Outdoors

Field Reports: Wolf delisting topic in Spokane

Spokane Valley is the last stop for a six-state U.S. Fish and Wildlife Service tour to gather comments on removing Northern Rocky Mountain gray wolves from the federal Endangered Species list.

The sessions are set for Thursday at the Oxford Inns & Suites, 15015 E. Indiana Ave., as follows:

Public meeting to provide information, 3 p.m.-5 p.m.

Public hearing to gather comments, 6 p.m.-8 p.m.

After humans eliminated wolves from the Rockies by the mid-1900s, reintroductions began in the Yellowstone region in 1995. The wolves flourished and have exceeded recovery goals.

The FWS has proposed reducing the protections on the wolves and giving states options for managing them.

Comments can be made at the meeting, or e-mailed to NRMGrayWolf@fws.gov or mailed to U.S. Fish and Wildlife Service, Wolf Delisting, 585 Shepard Way, Helena, MT 59601. Comments must be received by April 9.

Info: www.fws.gov/mountain- prairie/species /mammals/wolf.

Rich Landers

BICYCLING

Cyclists bid for more space

The Oregon legislature is considering a bill that would require motorists to give bicycle riders a 3-foot safety buffer when passing them from behind.

Eleven cyclists died in Oregon traffic-related accidents in 2005. According to the Oregon Department of Transportation, responsibility for accidents involving cyclists and motorists was equally split between the two groups.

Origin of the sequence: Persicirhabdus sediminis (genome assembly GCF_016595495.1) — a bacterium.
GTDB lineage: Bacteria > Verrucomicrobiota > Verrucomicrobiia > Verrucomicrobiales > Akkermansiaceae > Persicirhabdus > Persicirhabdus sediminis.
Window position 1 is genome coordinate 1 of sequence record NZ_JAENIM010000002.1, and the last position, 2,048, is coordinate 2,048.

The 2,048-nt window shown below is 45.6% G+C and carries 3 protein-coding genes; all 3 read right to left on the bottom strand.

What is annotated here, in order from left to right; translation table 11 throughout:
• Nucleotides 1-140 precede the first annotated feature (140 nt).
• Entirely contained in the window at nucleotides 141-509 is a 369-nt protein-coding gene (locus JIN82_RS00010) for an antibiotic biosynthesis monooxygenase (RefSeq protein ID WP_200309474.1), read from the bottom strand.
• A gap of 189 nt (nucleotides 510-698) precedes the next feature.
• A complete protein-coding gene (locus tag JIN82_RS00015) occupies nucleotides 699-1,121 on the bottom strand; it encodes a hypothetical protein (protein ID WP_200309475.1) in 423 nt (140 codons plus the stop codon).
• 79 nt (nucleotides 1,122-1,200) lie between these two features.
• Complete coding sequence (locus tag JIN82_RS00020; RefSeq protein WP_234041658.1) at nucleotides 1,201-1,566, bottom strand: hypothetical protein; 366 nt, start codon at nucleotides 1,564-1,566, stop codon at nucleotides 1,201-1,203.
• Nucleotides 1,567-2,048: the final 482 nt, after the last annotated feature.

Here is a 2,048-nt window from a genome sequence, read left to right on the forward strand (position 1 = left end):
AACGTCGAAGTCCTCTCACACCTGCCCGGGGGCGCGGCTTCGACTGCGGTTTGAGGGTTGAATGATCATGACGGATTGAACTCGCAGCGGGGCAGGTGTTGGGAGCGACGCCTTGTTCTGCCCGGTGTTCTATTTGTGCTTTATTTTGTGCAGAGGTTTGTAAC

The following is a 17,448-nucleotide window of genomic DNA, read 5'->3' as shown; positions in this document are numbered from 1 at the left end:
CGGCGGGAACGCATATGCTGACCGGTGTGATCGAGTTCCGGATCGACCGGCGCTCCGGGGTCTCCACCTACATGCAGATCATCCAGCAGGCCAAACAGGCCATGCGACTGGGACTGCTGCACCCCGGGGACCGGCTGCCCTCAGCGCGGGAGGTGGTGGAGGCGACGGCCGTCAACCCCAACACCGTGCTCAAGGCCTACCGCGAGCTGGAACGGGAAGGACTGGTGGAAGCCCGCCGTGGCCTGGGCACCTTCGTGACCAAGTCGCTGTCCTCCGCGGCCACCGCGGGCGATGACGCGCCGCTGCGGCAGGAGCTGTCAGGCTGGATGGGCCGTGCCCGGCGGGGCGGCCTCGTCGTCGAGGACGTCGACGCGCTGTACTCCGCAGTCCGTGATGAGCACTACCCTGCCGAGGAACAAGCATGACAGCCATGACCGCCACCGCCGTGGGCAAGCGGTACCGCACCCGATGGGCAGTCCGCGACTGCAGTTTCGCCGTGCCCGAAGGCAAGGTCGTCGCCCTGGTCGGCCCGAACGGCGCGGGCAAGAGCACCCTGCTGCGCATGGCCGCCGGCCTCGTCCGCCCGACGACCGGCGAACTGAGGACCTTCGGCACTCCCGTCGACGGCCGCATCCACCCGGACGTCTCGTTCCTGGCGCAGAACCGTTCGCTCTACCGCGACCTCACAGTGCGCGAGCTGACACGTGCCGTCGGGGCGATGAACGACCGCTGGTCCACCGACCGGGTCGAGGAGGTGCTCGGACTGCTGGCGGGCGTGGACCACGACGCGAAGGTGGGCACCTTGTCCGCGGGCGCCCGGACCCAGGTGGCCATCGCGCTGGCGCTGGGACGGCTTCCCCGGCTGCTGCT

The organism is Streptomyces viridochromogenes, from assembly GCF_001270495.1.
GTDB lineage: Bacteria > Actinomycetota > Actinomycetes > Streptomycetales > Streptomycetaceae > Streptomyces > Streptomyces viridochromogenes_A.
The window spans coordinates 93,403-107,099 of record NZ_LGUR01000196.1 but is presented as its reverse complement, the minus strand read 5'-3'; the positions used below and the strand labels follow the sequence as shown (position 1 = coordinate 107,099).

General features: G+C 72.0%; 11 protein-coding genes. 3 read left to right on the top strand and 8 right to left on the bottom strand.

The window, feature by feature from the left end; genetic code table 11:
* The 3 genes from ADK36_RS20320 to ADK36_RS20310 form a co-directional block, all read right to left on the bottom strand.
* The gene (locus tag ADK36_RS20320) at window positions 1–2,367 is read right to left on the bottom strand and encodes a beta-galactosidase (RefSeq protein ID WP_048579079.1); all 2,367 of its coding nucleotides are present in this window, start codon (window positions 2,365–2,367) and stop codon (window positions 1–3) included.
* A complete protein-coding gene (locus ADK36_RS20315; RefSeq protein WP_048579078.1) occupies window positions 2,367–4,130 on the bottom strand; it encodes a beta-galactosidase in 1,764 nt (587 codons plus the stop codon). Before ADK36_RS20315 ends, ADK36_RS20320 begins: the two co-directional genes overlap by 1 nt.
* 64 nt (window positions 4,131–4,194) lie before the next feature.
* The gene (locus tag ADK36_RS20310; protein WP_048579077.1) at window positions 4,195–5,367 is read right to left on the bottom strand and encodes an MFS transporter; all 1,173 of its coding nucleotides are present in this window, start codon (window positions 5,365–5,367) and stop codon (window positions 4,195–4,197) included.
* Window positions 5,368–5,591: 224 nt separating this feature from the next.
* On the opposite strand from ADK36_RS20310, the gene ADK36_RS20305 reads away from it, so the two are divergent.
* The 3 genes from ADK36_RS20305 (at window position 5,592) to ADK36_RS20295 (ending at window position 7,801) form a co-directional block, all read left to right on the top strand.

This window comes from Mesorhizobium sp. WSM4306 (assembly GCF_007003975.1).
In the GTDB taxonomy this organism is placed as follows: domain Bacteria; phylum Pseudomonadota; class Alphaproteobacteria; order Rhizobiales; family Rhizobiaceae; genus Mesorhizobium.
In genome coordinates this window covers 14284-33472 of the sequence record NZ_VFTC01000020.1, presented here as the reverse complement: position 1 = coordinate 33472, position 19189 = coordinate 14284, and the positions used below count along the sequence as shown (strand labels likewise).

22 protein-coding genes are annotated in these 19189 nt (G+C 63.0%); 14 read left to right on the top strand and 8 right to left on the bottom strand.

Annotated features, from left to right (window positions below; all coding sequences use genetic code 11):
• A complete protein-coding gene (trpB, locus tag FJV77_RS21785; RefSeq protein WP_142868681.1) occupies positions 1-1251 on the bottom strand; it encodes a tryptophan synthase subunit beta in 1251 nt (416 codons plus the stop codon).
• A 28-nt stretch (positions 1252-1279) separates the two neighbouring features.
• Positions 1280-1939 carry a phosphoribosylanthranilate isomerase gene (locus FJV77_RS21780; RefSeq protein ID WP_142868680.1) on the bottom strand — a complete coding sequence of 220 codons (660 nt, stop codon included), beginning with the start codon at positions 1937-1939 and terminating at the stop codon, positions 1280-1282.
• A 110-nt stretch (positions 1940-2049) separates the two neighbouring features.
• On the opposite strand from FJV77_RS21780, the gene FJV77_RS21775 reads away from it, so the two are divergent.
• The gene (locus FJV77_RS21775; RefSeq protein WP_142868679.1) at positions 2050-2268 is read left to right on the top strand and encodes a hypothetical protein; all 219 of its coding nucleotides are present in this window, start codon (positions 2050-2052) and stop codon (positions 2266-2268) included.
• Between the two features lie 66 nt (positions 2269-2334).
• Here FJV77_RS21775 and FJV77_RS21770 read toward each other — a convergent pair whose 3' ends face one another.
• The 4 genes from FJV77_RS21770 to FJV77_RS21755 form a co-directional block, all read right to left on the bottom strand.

Associated Press

ENDANGERED SPECIES

Ladders required for relicensing

PacifiCorp must build new fish ladders and make other modifications so salmon can swim freely past four hydroelectric dams on the Klamath River if it wants a new license to produce electricity, federal fisheries agencies said last month.

The ladders, turbine screens and fish bypasses are estimated to cost about $300 million and will be requirements of any new operating license issued by the Federal Energy Regulatory Commission, boosting pressure on the utility to remove the dams as a cheaper alternative.

Removing the dams would open access to 350 miles of spawning habitat blocked for nearly a century in what was once the West Coast’s third most productive salmon river basin, but whose mounting struggles triggered a near shutdown last summer of commercial salmon fishing off Oregon and California.

Associated Press



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